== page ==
Willie Nelson’s 1975 conceptualized album Red Headed Stranger is considered by many to be the greatest country music album of all time. The film Red Headed Stranger based off the album and released 11 years after holds a bit of a different legacy. Starring Willie Nelson, Morgan Fairchild, and Katharine Ross, it initially was meant to be a big production film with a budget of $15 million and Robert Redford playing the main character. But Redford hemmed and hawed about agreeing to the part for years, resulting in financiers getting cold feet. And after much delay and worry that the fim may never be made at all, a meager budget of $1.8 million was scraped together, and Red Headed Stranger came to life in cinematic form with no major distribution, and little fanfare.
On Saturday, July 6th, 2019, Willie Nelson hosted a rare, and special screening of the film at his private Western town about 30 miles outside of Austin called ‘Luck’ that was initially constructed during the production of the Red Headed Stranger movie. The site is the location of Willie’s annual Luck Reunion during Austin’s South By Southwest festival in the spring, and is often used for film and video productions, along with private functions such as weddings. A ramshackle of buildings that for many years was mostly mothballed and forgotten has slowly morphed into Willie Nelson’s version of Graceland.
About 400 people showed up to take in the presentation on a huge inflatable screen, and later observe a Q&A with Willie himself, along with other primary participants in the film, and visionaries for the town of Luck. Though central Texas can be a swelter in July if it’s not pouring down rain, the weather behaved, the wind was calm, and a picturesque rosetta sky gave way to a crescent moon rising over Willie Nelson’s Luck, TX chapel, making for about the perfect evening to take in a film under the Texas stars.
Watching a film in the location where it was shot, and with Willie watching along from inside his “World Headquarters” building on the premises is about as surreal as it sounds. As wide shots of the town filled the screen, you could see the same basic town layout that the audience sat among—the chapel at the end of the street, the large hill in the distance that is now adorned permanently with a “Luck” sign. It was hard to not feel extra connected with the music and the moments on the screen.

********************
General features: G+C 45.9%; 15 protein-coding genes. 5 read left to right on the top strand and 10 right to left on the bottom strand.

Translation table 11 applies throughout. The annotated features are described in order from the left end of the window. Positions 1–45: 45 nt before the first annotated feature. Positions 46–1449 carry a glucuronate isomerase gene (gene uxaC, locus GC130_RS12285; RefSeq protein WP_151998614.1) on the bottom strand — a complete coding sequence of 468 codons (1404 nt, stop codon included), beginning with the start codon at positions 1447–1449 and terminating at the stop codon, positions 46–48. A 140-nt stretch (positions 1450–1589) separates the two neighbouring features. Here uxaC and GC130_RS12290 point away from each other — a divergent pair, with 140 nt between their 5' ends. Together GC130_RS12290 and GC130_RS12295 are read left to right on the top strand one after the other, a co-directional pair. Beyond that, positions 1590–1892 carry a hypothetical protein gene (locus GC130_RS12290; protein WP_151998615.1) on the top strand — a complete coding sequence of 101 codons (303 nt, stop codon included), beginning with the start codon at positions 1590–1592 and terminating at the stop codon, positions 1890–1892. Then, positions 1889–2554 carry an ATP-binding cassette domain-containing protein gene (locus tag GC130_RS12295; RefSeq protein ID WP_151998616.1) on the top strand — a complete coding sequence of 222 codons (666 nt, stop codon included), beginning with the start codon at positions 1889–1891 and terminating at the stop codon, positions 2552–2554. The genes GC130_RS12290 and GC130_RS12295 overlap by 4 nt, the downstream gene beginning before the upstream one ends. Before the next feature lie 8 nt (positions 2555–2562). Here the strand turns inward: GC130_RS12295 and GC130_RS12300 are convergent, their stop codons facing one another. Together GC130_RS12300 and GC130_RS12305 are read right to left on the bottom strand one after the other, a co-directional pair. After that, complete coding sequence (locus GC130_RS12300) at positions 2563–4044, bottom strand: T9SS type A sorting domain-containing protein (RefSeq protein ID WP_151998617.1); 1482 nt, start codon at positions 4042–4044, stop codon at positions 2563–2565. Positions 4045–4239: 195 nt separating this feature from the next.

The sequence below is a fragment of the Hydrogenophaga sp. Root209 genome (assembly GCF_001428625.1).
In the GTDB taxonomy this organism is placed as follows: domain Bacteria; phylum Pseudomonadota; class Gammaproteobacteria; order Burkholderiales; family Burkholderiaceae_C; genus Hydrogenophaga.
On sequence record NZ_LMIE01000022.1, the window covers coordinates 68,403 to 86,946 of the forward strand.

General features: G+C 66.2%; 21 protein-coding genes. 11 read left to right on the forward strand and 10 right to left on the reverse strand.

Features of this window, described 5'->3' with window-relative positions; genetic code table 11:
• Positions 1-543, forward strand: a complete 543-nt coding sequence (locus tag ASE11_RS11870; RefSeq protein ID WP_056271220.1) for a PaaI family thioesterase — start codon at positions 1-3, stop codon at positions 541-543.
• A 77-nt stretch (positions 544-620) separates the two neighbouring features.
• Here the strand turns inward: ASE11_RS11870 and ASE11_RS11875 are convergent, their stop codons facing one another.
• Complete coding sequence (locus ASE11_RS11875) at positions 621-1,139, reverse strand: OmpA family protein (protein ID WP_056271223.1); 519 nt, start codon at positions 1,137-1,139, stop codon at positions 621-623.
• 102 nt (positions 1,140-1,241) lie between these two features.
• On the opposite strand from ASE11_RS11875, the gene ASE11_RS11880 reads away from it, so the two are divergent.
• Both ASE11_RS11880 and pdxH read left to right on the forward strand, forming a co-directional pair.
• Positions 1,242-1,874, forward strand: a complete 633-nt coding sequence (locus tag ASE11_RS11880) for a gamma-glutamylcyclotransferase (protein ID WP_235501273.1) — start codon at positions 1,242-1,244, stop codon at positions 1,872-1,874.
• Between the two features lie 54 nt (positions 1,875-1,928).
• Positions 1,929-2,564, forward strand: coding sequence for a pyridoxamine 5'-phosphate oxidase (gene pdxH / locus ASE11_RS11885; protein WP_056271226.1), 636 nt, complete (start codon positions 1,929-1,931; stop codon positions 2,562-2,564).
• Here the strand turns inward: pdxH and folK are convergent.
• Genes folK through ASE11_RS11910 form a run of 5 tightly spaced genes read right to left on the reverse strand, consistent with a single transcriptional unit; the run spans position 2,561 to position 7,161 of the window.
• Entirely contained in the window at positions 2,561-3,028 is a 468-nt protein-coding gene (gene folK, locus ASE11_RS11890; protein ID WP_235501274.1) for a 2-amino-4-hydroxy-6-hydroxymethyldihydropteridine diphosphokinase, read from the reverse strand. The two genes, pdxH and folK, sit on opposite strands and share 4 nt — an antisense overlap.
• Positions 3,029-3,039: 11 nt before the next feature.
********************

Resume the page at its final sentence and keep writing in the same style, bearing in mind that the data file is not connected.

The town in the Red Headed Stranger movie was not meant to be in Texas of course. It was constructed to represent Driscoll, Montana where the film was based. It would later show up in the miniseries Lonesome Dove as Ft. Smith, Arkansas, along with making appearances in scores of other cinematic productions. With a short budget, and an unwillingness to spend it on renting someone else’s town, Luck was constructed mostly as a facade. Over time some improvements have been made, and now the World Headquarters building is a fully functioning establishment, and where Willie often spends his time when he’s off the road.
The Red Headed Stranger film has received mixed reviews over the years from those who could obtain a copy. But as far as Western’s go, there are definitely worse. Some of the early dialogue between Willie Nelson—who plays a preacher—and his wife Morgan Fairchild, lacks a bit of chemistry. But Willie Nelson’s more animated moments, and the later scenes with Katharine Ross work much better. Red Headed Stranger is a classic Western movie, and keeps you compelled with plenty of action, while an underlying story of virtue, turned to sin, then to redemption makes it more than just good guys vs. bad guys flick. The thin line between good, evil, and madness is thoughtfully expressed by the film’s writer, William D. Wittliff, who just passed away On June 9th. He was also the director and heart of the film, and also wrote Barbarosa starring Willie Nelson. The evening’s presentation was dedicated to Wittliff’s memory.
Willie’s band mates Bee Spears and Paul English also appear in Red Headed Stranger in prominent roles, and so do the tracks of the Red Headed Stranger album itself, which were met with applause by the Luck, TX crowd when they were played, as were many of the important moments with Willie Nelson in the movie. Just like his songs and albums, Willie’s presence brings a magnetism to the moments that go much beyond the simple expression of art, whether it’s music or motion. “I never looked at myself as an actor,” Willie said after the screening during the Q&A. “I react a lot. I think that’s what it’s a lot about, is reacting.”
The album Red Headed Stranger doesn’t need a reconsideration. It’s place in the annals of country is cemented. But the film Red Headed Stranger definitely deserves one as an important and compelling piece of country music and American history that never received its proper due. If nothing else, it gave birth to Luck, TX, which just like the music of Willie, will be enjoyed by generations to come, and only grow in regard as time passes, and the moments that happened there loom large over those that stroll down its humble street.
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